to a boy to a teenager to a young man to a husband and now a father yourself. With every day, week, and year, and even when you got into trouble, my love for you would grow. And even at our lowest point, when my heart was breaking over a decision made, I knew that my devastation was out of fear that our bond was somehow over. For nine months you were out of my house, and for nine months I continued to love you, worry about you, miss you, and want you home. I missed our closeness, and even after all of the pain, I just wanted you to know and remember my love. You opened up my whole world as my first child, showing me what it is like to have a piece of my heart walking around outside of my body. For that, I thank you and love you to the moon and back.
To my middle child and second-born son, Noah:
The love that I have for you is born from hope and thankfulness for the child that I never thought that I would have. After having Nicholas, when the desire was there to have another child, I went through many attempts at pregnancy, including drugs, shots, and fertility treatments. I was finally told that I had secondary infertility, and that it was unlikely that it would ever happen. When I unexpectedly found out, many months down the road, I cannot ever explain to you the joy and love that filled me for you – even then, and from the moment I knew that you were there. You were a miracle, and I was going to do whatever I had to do to protect you. As a little, tiny fellow you made me see the world through your bright blue eyes, full of curiosity and into everything. And as you grew, and your energy was so very hard to contain, so did my fierce, protective mama-bear love; because outside the walls of our home were those who didn’t understand how loving and amazing you are. You desperately wanted to have a greater connection with your big brother, and I often tried to fill that void within you with the overflow that I already had. I so wanted for my love to shield you from any and all hurt and pain, and I imagine that I will always want that. You showed me how to love at full speed, no brakes, every day – because that is how you operate. I may not have always done it very well, in fact, I know that I have failed you on many occasions. But I have learned over the years that the love I have for you is so different and so familiar all at the same time, because I am very much like you. When you became a big brother, you showed me how a guy can, and should, love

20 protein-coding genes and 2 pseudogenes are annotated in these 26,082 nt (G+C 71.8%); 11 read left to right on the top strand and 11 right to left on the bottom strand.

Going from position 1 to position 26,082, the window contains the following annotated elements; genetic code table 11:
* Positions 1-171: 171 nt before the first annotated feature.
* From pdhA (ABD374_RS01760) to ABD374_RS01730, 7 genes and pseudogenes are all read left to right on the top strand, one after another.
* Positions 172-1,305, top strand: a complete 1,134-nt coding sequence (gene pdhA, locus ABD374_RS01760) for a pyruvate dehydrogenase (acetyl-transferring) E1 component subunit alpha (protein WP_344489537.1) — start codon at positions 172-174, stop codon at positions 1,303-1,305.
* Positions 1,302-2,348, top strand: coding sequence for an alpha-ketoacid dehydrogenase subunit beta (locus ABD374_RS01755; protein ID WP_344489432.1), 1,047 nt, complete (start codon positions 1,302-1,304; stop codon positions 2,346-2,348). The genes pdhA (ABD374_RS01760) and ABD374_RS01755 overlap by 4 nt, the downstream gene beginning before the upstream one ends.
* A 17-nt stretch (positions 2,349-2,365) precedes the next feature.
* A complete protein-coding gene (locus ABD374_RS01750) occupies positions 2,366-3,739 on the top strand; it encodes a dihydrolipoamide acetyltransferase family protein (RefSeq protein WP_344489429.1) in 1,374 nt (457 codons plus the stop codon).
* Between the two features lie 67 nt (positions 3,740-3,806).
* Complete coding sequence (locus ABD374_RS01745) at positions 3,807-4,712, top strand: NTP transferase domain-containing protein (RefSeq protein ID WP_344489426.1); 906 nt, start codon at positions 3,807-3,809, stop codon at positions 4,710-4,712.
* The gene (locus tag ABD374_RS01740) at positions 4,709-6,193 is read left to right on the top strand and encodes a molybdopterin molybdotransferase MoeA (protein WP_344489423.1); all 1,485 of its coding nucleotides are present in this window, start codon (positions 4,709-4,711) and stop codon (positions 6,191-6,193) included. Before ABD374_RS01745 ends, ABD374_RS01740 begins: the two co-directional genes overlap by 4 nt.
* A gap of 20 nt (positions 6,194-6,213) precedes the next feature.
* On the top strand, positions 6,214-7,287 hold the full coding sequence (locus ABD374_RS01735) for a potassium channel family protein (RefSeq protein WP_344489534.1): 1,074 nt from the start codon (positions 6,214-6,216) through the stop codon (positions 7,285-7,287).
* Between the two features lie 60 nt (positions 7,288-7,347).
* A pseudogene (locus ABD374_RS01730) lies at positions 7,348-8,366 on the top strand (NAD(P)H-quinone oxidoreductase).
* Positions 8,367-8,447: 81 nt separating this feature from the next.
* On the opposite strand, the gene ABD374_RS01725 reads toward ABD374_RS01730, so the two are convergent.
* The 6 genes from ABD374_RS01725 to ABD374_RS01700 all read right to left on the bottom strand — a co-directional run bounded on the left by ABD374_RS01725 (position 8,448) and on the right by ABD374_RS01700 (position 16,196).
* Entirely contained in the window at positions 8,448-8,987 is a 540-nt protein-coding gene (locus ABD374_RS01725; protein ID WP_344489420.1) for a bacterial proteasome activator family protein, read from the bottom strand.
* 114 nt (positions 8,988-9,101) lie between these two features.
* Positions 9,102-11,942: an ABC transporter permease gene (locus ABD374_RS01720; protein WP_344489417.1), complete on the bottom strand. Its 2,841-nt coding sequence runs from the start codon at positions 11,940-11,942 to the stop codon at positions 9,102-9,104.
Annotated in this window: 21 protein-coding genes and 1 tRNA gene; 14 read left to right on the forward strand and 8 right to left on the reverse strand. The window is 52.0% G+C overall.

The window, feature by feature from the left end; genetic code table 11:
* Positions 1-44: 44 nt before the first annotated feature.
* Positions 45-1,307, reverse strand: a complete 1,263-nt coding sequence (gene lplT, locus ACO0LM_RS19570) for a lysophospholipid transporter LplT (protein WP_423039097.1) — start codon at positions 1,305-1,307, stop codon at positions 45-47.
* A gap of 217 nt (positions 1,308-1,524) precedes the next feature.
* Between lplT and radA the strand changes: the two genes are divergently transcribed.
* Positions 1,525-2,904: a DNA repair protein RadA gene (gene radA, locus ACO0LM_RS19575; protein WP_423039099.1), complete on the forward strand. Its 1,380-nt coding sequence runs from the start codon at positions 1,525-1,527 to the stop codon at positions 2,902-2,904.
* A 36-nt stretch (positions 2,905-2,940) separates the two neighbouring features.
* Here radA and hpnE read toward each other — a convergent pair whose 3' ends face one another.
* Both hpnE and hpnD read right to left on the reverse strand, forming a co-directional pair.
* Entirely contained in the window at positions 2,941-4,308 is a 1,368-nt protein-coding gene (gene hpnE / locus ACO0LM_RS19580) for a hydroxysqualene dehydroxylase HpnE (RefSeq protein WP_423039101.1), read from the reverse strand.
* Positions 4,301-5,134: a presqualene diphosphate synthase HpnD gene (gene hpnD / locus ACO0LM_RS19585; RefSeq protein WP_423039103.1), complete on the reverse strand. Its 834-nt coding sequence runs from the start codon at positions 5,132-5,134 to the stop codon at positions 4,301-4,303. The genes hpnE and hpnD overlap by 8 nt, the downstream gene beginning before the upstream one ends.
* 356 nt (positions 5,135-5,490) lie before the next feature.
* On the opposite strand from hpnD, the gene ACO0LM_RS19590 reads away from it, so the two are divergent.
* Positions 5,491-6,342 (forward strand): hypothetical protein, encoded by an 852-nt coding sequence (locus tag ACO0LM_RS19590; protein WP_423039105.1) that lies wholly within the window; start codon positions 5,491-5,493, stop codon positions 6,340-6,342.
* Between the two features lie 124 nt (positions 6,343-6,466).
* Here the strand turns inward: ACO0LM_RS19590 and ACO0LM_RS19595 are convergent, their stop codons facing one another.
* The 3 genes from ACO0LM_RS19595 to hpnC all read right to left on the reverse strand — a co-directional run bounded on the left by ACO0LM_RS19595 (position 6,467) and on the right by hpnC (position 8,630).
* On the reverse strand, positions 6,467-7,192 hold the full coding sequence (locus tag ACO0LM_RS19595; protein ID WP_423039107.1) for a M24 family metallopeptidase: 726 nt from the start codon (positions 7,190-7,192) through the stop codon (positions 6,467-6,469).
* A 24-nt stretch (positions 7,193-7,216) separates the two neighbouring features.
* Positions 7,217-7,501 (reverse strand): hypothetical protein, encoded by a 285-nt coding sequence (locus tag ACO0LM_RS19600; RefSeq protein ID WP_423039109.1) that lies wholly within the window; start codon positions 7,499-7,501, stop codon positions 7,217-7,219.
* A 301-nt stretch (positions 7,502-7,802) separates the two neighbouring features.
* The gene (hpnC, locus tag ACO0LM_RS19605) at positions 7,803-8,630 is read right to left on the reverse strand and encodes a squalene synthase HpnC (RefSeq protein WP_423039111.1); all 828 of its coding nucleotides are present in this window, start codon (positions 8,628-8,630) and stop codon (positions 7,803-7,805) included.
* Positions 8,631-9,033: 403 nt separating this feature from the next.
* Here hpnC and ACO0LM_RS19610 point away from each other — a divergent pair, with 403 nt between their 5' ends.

a younger sibling, and my love for you only deepens when I see how much you have and that you give it freely. You will never know how much of a connection we really do have, and you will likely never know just how much I love you…and it will never change no matter what you may do. Thank you for always pushing me towards that unconditional love, whether you realize you are doing it or not.
To my youngest child and only daughter, Harrison:
I was not sure how I would be able to love you as much as the boys that I carried in my body, nurtured, and fed. When Mommy was pregnant with you, I often worried that you wouldn’t feel like “mine” because we don’t have a biological bond. But the moment that you arrived, in the middle of an operating room full of people, I was flooded with love at first sight.
A few minutes after you were cleaned up and wrapped up, you were placed in my arms and we were ushered into a room together to wait for the doctors to close up your Mommy and bring her in for recovery. We were alone for a short time, and I looked down at you, instantly falling in love with this baby girl that I never in a million years anticipated. And that love? That love is what filled every fiber of my being and told me that you are mine. Months later, after going through legal hoops, fingerprinting, and home visits from a social worker, we were finally standing in a courtroom in front of a judge, and that same first love came flooding back as you were legally declared what you had been since before birth: my daughter!